Once again, defeat has been snatched from the jaws of victory by a deeply flawed, polarizing candidate. Pity the poor people of Alabama, who are now represented by a man whose policy positions are far to the left of most of the state’s population (meaning he’s a mainstream Democrat). It remains to be seen whether this is good news or bad news for them, for the political parties, and for the nation as a whole.
The Republicans are caught between a conservative rock and a populist hard place, and they know it. I’ve long thought that the two are, in the end, incompatible. Conservatives stress the importance of acknowledging and working within the limits of an essentially-unchanging and imperfect human nature. That requires respect for the past and applying the lessons it teaches, respect for the process even at the occasional cost of bad results, respect for one’s opponents in spite of their own manifest flaws.
Populists are just angry. They are driven by resentment of (perceived) past injustices, resentment of societal changes, and resentment of those who dare to oppose their causes. Even though populists from the right and conservatives generally (but not completely) share the same policy goals, it’s hard to see how they can reconcile their differences. One party cannot at the same time stress the need to work within the system, and advocate to burn the system down.
Democrats have a similar problem with populists from the left, who yearn for the revolution to remake the nation in spite of the revolution’s failure to do anything other than create death and misery wherever it’s been tried. Whether on the left or the right, it seems to me that the populists are doing neither the parties nor the nation as a whole any favors.
Whch raises the question of how much good the political parties are doing the nation. It would seem that a sizable segment of the American citizenry has decided — not much. We have arrived at one of those strange times when the prevailing sentiment regarding our politics and politicians is disgust.
Which brings me to one of those evergreen proposals which seem to make eminently good sense but never go anywhere when legislatures get down to business. In a little over a year we’ve had two elections with national repercussions in which the candidates were, shall we say, problematic. In the first, our choice for president came down to the most-disliked candidates in modern history. The one, a shallow, thin-skinned businessman whose ego towers as high as his buildings, whose grasp of policy is questionable at best, and whose supporters mistake his mean-spirited insults of detractors and supporters alike as “telling it like it is.”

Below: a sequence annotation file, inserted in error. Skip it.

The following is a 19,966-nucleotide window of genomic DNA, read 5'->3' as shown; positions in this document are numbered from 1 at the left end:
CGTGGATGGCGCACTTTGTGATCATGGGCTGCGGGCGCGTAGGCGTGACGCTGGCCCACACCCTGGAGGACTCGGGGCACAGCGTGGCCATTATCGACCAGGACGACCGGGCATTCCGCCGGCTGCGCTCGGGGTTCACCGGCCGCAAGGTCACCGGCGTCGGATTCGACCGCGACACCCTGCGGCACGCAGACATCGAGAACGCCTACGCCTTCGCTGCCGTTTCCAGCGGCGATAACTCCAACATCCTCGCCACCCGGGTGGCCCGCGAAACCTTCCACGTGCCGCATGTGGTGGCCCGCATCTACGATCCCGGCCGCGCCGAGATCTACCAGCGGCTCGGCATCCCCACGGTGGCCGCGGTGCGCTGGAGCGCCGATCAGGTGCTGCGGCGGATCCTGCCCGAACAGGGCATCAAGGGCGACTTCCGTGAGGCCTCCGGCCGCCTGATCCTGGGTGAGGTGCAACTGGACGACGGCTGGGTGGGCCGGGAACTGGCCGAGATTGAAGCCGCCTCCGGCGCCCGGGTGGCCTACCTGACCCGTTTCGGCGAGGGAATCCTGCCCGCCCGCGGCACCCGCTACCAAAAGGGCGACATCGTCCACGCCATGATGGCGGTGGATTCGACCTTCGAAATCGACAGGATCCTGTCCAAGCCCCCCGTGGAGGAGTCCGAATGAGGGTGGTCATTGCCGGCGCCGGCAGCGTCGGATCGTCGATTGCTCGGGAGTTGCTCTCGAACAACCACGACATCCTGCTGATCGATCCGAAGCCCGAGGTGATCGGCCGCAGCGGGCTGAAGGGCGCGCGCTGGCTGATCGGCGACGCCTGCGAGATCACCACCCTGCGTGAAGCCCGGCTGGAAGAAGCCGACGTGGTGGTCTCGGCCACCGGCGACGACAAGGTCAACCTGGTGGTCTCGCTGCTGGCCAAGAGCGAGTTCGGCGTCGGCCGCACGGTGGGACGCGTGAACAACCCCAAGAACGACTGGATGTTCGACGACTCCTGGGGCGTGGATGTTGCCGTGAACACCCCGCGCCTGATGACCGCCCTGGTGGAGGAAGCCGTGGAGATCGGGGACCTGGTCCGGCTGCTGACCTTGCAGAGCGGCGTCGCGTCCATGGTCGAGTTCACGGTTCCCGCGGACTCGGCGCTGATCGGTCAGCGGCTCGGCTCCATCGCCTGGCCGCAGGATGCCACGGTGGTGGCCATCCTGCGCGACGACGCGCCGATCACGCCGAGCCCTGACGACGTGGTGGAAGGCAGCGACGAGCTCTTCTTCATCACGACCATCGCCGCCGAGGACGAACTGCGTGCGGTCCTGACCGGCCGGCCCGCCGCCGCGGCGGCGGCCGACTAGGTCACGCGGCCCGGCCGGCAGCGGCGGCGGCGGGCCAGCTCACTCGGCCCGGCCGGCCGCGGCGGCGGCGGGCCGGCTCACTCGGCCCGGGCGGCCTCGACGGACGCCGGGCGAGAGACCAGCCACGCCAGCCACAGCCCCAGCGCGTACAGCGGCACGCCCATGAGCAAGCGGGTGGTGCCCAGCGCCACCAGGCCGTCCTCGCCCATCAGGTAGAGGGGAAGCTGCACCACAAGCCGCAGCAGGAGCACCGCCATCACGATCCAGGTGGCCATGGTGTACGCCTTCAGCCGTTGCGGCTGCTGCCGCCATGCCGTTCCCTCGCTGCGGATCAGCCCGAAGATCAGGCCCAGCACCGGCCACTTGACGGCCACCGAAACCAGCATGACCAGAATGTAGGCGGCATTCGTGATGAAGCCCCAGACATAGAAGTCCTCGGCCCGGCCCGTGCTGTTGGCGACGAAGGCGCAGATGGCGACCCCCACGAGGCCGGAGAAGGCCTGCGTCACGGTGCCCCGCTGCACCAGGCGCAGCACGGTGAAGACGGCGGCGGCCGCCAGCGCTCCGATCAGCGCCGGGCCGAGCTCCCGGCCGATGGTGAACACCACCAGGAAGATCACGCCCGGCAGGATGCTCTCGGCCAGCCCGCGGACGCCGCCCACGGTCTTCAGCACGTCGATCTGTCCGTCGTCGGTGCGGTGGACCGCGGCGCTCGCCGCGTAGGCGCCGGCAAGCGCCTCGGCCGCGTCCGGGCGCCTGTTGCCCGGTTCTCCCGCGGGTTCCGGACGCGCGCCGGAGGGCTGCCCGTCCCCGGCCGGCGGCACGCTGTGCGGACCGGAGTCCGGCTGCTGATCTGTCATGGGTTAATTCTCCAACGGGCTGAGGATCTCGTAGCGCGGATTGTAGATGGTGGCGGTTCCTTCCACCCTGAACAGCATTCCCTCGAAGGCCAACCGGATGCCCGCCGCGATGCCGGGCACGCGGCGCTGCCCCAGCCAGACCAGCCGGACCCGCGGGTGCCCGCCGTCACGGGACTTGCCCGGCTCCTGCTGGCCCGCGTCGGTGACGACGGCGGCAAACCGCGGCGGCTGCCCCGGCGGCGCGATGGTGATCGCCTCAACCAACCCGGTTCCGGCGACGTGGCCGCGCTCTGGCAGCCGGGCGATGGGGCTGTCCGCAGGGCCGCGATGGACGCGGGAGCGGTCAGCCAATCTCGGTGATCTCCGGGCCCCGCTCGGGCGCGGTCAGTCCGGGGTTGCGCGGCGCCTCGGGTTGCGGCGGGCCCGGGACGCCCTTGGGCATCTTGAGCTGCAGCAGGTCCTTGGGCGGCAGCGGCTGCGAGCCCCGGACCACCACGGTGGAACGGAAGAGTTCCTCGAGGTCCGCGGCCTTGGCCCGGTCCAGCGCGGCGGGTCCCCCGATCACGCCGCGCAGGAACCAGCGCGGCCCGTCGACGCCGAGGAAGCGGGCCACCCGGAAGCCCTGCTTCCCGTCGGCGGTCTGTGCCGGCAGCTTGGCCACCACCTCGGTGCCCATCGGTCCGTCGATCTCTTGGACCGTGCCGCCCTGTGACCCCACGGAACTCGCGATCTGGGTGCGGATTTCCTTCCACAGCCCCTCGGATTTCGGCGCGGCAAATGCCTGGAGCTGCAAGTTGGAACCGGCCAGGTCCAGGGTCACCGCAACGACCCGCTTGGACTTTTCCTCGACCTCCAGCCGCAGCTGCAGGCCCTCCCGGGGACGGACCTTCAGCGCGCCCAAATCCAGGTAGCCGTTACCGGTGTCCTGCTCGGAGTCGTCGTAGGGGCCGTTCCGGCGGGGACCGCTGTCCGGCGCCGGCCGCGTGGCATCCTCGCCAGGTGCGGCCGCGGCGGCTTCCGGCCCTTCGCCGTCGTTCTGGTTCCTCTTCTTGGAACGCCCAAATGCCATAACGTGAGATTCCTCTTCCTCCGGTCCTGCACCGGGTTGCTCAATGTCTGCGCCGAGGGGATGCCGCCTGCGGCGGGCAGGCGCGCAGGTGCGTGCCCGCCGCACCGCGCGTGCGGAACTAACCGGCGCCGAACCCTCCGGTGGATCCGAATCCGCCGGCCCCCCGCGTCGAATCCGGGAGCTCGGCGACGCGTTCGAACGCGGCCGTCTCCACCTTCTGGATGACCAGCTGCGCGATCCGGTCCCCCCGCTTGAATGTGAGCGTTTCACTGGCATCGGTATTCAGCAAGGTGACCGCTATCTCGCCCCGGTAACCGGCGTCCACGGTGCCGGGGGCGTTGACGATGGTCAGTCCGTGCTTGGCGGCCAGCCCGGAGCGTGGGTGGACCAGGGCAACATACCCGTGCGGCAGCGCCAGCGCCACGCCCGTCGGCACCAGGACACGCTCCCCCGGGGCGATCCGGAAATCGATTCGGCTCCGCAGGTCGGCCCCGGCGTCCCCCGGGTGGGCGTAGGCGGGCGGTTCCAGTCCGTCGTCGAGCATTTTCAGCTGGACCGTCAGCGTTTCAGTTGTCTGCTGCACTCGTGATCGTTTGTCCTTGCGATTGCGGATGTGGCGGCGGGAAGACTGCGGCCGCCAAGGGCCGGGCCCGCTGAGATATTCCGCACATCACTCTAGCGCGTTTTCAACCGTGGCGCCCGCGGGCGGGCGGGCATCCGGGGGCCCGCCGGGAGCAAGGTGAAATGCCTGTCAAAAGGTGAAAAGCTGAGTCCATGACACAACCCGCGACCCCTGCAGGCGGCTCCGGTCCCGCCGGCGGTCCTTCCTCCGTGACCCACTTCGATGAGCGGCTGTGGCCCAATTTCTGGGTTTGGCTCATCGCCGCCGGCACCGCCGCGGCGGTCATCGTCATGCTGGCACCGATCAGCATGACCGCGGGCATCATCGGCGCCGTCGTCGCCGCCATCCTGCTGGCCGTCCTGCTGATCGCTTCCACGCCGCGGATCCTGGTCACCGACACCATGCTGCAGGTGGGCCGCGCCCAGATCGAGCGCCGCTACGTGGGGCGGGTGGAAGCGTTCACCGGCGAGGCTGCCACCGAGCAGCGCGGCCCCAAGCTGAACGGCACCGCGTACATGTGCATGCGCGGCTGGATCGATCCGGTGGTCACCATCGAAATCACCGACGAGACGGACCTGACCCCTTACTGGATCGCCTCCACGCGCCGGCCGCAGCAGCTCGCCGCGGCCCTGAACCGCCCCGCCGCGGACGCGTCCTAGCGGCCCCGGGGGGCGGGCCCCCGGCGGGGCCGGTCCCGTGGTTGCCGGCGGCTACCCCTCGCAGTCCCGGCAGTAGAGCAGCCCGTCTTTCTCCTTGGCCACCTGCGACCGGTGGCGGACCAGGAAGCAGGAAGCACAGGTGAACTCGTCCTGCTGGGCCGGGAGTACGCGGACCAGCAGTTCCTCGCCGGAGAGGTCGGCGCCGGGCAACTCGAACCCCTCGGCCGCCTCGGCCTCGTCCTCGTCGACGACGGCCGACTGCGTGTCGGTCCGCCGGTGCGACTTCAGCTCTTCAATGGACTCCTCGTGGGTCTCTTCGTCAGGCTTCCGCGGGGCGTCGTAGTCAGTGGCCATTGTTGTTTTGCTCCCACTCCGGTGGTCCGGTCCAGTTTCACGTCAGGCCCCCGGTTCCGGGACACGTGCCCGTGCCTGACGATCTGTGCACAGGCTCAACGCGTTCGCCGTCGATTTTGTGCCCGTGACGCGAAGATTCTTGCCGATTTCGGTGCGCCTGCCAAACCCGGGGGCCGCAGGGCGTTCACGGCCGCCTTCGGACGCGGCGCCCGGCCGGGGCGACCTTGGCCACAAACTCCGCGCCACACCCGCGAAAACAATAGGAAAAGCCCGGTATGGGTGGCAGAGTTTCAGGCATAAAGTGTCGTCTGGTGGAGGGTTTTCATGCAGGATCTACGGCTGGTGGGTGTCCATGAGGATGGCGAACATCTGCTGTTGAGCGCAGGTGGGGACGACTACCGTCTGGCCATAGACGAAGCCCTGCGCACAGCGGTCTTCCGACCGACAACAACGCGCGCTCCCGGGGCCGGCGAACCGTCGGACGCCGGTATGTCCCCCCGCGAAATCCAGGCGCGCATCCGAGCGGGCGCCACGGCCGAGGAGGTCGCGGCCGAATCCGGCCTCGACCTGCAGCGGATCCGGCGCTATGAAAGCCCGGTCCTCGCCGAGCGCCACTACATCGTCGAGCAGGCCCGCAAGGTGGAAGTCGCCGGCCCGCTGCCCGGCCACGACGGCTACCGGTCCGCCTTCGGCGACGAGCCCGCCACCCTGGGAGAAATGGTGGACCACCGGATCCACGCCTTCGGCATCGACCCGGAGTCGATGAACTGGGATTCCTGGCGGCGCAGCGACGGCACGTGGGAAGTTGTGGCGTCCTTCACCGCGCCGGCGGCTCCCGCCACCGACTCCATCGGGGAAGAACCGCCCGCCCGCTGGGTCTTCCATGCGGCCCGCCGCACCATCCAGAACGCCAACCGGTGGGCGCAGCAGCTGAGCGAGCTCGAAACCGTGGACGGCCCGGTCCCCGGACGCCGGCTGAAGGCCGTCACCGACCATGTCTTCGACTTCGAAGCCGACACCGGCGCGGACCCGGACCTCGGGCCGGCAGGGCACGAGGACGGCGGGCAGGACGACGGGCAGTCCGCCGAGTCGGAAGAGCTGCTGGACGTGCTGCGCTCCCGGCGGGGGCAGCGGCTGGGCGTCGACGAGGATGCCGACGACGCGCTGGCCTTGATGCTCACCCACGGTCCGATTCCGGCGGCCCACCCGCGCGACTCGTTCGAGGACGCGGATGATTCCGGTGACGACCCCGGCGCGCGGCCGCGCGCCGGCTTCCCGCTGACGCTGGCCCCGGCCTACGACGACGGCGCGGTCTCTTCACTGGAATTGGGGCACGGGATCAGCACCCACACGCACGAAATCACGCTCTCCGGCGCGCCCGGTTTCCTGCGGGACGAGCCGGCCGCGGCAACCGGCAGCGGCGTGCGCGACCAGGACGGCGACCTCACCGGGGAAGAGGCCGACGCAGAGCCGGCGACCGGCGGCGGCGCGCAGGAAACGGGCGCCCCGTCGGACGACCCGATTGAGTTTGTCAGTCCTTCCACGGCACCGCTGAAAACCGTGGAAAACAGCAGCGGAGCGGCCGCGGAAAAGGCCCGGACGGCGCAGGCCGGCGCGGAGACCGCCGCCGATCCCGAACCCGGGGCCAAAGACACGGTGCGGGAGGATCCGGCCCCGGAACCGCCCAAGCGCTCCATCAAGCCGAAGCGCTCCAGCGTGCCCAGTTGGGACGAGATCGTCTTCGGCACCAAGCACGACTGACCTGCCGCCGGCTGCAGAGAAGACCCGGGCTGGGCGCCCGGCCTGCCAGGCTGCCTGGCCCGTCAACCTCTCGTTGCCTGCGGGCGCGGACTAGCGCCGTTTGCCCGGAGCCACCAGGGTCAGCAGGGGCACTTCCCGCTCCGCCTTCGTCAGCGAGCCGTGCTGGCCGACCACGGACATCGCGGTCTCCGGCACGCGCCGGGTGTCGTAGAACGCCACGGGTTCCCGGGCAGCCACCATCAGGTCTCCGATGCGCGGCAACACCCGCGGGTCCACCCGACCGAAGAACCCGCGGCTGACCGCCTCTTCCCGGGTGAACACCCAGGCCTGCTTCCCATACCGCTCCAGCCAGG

The other, a talentless hack of no real accomplishment, a history of destroying other women to protect her faithless husband and a still-unbelievable email scandal that should have disqualified her from holding any office. In the other, the voters of Alabama had to choose between a man whose devotion to the Democratic agenda made him anathema to many, and whose election could make or break President Trump’s agenda, which they largely support; or a far-right demagogue and religious bigot with a strange understanding of the law, who may or may not be guilty of the heinous sexual abuse of teenage girls.
What an awful choice. Are these the best people the parties could nominate? If so, that’s a damning indictment of the parties. However, I suspect it’s more a case of a flawed process. Perhaps primaries are better than conventions and the proverbial smoke-filled back room, but here is proof positive that primaries are far from perfect, too, since they are subject to hijacking by a handful of extremists who can impose a candidate on a party who is simply unelectable.
Which argues for a way in the general election to reject an entire slate of candidates. “NONE OF THE ABOVE” should be an option on every ballot, by which the voters refuse to elect anyone, and force a new election. At the federal level, it would only involve the president and vice president and might require a Constitutional amendment. For all other offices, the states probably have all the authority they need already.
No more Donald Trumps, Hillary Clintons, Roy Moores or Doug Joneses foisted on us. Now that’s a law I could live with. Let’s give it a try.
Kenneth D. Gough of Elizabethton is a semi-retired businessman.